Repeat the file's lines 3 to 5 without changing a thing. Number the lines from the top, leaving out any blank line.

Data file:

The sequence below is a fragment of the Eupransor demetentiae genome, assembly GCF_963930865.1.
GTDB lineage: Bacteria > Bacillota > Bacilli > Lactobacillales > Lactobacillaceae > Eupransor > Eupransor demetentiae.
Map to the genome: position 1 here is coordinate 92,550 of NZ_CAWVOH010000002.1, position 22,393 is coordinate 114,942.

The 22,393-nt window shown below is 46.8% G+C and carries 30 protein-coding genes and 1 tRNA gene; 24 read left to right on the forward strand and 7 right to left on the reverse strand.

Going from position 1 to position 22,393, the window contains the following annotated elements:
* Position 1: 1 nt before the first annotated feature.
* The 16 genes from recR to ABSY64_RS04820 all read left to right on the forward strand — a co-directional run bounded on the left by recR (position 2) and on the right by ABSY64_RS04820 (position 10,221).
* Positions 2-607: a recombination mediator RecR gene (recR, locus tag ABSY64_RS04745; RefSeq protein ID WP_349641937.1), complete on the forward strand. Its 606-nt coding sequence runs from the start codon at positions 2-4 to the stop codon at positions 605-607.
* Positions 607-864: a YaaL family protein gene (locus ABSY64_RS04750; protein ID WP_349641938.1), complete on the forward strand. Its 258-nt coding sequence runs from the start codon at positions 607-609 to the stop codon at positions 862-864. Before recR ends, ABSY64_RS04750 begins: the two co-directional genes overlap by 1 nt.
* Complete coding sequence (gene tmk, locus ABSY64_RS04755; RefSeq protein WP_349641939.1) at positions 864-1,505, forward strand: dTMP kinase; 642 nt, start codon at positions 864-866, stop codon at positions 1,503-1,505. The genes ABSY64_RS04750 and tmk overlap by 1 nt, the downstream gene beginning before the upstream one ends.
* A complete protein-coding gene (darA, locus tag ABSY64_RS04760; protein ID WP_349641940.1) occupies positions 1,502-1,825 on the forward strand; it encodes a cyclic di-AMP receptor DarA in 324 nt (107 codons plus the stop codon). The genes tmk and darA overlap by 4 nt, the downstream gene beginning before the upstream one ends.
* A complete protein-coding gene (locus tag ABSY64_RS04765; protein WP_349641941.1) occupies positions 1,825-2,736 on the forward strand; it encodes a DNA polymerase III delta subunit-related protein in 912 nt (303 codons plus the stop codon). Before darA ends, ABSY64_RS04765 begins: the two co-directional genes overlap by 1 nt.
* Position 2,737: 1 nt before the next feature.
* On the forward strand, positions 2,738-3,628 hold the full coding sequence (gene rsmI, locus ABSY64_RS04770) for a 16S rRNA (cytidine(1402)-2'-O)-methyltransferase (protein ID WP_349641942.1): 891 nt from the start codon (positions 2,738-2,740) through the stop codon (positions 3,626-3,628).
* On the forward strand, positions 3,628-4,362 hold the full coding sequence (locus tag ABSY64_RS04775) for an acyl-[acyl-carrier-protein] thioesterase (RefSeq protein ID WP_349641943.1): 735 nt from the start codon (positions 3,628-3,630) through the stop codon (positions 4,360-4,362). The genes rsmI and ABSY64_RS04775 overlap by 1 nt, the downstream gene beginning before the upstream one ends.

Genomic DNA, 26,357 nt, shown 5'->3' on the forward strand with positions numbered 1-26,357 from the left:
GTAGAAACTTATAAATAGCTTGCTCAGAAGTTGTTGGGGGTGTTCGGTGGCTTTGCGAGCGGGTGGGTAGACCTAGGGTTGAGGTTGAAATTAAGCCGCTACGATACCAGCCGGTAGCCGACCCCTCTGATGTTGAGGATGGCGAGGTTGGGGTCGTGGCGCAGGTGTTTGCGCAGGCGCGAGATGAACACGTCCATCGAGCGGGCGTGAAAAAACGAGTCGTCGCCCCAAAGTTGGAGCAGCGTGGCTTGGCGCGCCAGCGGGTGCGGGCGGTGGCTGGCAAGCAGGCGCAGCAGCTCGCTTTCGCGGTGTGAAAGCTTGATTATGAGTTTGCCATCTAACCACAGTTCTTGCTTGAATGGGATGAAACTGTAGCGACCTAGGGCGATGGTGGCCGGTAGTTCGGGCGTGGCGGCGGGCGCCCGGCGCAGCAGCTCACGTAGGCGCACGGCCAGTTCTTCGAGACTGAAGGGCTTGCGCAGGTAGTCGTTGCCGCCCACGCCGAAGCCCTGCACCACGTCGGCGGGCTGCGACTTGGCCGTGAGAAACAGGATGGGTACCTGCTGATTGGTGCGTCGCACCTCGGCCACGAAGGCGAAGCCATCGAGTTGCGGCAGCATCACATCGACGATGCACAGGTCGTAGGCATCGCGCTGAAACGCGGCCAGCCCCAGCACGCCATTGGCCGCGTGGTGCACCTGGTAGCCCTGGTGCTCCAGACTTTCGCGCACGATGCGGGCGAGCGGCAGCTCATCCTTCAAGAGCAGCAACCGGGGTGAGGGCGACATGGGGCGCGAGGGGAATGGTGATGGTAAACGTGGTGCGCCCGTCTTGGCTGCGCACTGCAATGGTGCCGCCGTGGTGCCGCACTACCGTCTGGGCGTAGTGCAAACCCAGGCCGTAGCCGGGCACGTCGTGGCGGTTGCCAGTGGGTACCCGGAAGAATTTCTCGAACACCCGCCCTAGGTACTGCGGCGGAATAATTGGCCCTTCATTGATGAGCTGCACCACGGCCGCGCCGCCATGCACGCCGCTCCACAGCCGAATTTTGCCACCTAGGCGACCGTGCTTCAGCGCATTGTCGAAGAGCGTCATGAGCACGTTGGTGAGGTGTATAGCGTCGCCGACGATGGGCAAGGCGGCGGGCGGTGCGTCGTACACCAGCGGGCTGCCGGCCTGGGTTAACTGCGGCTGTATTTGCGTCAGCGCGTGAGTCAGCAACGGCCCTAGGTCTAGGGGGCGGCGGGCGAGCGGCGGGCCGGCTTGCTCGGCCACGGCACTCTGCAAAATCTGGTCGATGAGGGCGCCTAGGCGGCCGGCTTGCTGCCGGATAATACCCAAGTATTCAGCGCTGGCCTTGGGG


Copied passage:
Map to the genome: position 1 here is coordinate 92,550 of NZ_CAWVOH010000002.1, position 22,393 is coordinate 114,942.

The 22,393-nt window shown below is 46.8% G+C and carries 30 protein-coding genes and 1 tRNA gene; 24 read left to right on the forward strand and 7 right to left on the reverse strand.

Going from position 1 to position 22,393, the window contains the following annotated elements: